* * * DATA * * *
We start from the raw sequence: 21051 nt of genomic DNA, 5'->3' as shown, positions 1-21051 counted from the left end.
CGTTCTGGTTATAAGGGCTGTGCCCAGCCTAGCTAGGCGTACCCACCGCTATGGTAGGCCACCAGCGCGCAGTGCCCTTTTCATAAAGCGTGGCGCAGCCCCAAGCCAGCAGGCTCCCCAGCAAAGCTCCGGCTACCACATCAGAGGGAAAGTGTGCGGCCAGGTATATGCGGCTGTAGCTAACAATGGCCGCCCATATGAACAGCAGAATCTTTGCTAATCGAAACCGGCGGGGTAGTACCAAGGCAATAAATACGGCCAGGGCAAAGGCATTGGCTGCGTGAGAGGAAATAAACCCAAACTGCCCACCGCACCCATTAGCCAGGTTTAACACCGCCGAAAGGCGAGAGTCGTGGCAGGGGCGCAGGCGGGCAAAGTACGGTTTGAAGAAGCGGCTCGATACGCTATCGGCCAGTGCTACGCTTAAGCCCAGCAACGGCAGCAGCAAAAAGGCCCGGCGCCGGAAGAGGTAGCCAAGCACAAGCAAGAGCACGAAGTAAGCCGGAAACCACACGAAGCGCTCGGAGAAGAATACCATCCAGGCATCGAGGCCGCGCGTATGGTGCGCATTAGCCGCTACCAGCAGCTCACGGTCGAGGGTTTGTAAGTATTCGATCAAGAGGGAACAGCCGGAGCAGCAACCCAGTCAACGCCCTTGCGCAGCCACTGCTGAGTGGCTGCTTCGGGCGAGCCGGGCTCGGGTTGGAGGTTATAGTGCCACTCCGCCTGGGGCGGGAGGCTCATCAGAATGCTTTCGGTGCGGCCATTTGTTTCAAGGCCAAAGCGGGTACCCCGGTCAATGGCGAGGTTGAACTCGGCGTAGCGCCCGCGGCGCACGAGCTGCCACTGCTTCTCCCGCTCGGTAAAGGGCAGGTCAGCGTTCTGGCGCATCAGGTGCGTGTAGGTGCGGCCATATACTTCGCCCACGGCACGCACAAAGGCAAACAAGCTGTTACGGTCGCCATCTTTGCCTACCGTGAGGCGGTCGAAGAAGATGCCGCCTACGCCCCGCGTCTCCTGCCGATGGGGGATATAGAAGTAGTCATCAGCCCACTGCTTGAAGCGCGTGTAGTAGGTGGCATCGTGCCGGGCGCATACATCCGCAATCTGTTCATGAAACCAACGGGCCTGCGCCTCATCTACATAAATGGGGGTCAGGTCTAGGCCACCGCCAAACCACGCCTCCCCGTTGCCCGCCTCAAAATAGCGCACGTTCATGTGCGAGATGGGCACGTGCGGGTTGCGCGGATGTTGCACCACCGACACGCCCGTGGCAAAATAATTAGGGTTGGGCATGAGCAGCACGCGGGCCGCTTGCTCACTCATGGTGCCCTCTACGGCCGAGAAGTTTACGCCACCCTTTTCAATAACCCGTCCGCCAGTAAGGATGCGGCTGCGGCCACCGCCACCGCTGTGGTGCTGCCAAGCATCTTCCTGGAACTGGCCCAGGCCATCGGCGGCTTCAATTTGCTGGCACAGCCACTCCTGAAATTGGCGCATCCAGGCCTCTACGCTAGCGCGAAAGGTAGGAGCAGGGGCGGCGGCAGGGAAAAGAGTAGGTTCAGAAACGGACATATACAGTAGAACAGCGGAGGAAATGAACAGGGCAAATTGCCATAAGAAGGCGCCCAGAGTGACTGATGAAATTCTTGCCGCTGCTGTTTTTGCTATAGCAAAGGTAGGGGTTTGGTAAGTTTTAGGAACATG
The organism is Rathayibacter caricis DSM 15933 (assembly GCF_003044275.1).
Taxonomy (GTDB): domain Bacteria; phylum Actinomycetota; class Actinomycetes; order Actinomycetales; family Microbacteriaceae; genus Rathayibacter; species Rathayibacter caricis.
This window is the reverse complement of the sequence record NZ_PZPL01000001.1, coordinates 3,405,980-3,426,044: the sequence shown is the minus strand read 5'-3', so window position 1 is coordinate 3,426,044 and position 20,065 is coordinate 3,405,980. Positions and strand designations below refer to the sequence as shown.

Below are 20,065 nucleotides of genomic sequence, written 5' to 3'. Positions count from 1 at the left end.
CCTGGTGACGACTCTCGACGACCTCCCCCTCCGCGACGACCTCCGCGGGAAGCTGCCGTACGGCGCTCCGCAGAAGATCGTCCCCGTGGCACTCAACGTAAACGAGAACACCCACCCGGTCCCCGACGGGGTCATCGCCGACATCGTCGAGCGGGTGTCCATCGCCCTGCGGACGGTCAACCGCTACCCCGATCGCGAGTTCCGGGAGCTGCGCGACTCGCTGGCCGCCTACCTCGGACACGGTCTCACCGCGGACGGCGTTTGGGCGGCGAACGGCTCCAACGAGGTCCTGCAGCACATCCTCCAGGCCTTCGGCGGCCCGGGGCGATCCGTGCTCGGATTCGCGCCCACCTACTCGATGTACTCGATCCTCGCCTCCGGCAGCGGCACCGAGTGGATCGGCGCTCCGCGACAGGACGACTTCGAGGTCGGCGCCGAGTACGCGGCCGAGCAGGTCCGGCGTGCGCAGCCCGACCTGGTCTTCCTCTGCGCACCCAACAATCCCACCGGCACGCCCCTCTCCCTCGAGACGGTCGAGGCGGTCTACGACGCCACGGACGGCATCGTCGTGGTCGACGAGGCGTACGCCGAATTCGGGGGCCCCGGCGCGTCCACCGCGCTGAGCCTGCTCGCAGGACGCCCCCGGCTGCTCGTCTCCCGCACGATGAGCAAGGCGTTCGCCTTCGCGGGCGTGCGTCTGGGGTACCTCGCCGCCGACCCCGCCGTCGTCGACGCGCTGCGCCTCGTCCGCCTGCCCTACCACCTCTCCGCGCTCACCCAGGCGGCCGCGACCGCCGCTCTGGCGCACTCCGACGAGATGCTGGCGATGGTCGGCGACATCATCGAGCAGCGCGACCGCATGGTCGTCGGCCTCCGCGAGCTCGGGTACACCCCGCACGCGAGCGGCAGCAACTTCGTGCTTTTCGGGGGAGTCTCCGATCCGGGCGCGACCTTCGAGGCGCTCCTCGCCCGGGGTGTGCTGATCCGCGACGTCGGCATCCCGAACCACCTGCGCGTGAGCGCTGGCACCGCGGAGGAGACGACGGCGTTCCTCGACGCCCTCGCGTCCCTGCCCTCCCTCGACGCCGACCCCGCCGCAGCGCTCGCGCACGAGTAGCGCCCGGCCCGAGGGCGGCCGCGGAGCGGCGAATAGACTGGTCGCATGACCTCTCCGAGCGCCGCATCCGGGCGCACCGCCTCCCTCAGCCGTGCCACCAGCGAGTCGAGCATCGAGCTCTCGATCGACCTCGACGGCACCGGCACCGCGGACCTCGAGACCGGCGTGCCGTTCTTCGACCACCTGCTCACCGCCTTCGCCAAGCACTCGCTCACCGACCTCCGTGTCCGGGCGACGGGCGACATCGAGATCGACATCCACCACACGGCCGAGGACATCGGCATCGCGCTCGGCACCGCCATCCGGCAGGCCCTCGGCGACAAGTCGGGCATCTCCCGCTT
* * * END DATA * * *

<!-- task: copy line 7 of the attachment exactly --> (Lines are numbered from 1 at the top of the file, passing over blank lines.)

CCTGGTGACGACTCTCGACGACCTCCCCCTCCGCGACGACCTCCGCGGGAAGCTGCCGTACGGCGCTCCGCAGAAGATCGTCCCCGTGGCACTCAACGTAAACGAGAACACCCACCCGGTCCCCGACGGGGTCATCGCCGACATCGTCGAGCGGGTGTCCATCGCCCTGCGGACGGTCAACCGCTACCCCGATCGCGAGTTCCGGGAGCTGCGCGACTCGCTGGCCGCCTACCTCGGACACGGTCTCACCGCGGACGGCGTTTGGGCGGCGAACGGCTCCAACGAGGTCCTGCAGCACATCCTCCAGGCCTTCGGCGGCCCGGGGCGATCCGTGCTCGGATTCGCGCCCACCTACTCGATGTACTCGATCCTCGCCTCCGGCAGCGGCACCGAGTGGATCGGCGCTCCGCGACAGGACGACTTCGAGGTCGGCGCCGAGTACGCGGCCGAGCAGGTCCGGCGTGCGCAGCCCGACCTGGTCTTCCTCTGCGCACCCAACAATCCCACCGGCACGCCCCTCTCCCTCGAGACGGTCGAGGCGGTCTACGACGCCACGGACGGCATCGTCGTGGTCGACGAGGCGTACGCCGAATTCGGGGGCCCCGGCGCGTCCACCGCGCTGAGCCTGCTCGCAGGACGCCCCCGGCTGCTCGTCTCCCGCACGATGAGCAAGGCGTTCGCCTTCGCGGGCGTGCGTCTGGGGTACCTCGCCGCCGACCCCGCCGTCGTCGACGCGCTGCGCCTCGTCCGCCTGCCCTACCACCTCTCCGCGCTCACCCAGGCGGCCGCGACCGCCGCTCTGGCGCACTCCGACGAGATGCTGGCGATGGTCGGCGACATCATCGAGCAGCGCGACCGCATGGTCGTCGGCCTCCGCGAGCTCGGGTACACCCCGCACGCGAGCGGCAGCAACTTCGTGCTTTTCGGGGGAGTCTCCGATCCGGGCGCGACCTTCGAGGCGCTCCTCGCCCGGGGTGTGCTGATCCGCGACGTCGGCATCCCGAACCACCTGCGCGTGAGCGCTGGCACCGCGGAGGAGACGACGGCGTTCCTCGACGCCCTCGCGTCCCTGCCCTCCCTCGACGCCGACCCCGCCGCAGCGCTCGCGCACGAGTAGCGCCCGGCCCGAGGGCGGCCGCGGAGCGGCGAATAGACTGGTCGCATGACCTCTCCGAGCGCCGCATCCGGGCGCACCGCCTCCCTCAGCCGTGCCACCAGCGAGTCGAGCATCGAGCTCTCGATCGACCTCGACGGCACCGGCACCGCGGACCTCGAGACCGGCGTGCCGTTCTTCGACCACCTGCTCACCGCCTTCGCCAAGCACTCGCTCACCGACCTCCGTGTCCGGGCGACGGGCGACATCGAGATCGACATCCACCACACGGCCGAGGACATCGGCATCGCGCTCGGCACCGCCATCCGGCAGGCCCTCGGCGACAAGTCGGGCATCTCCCGCTT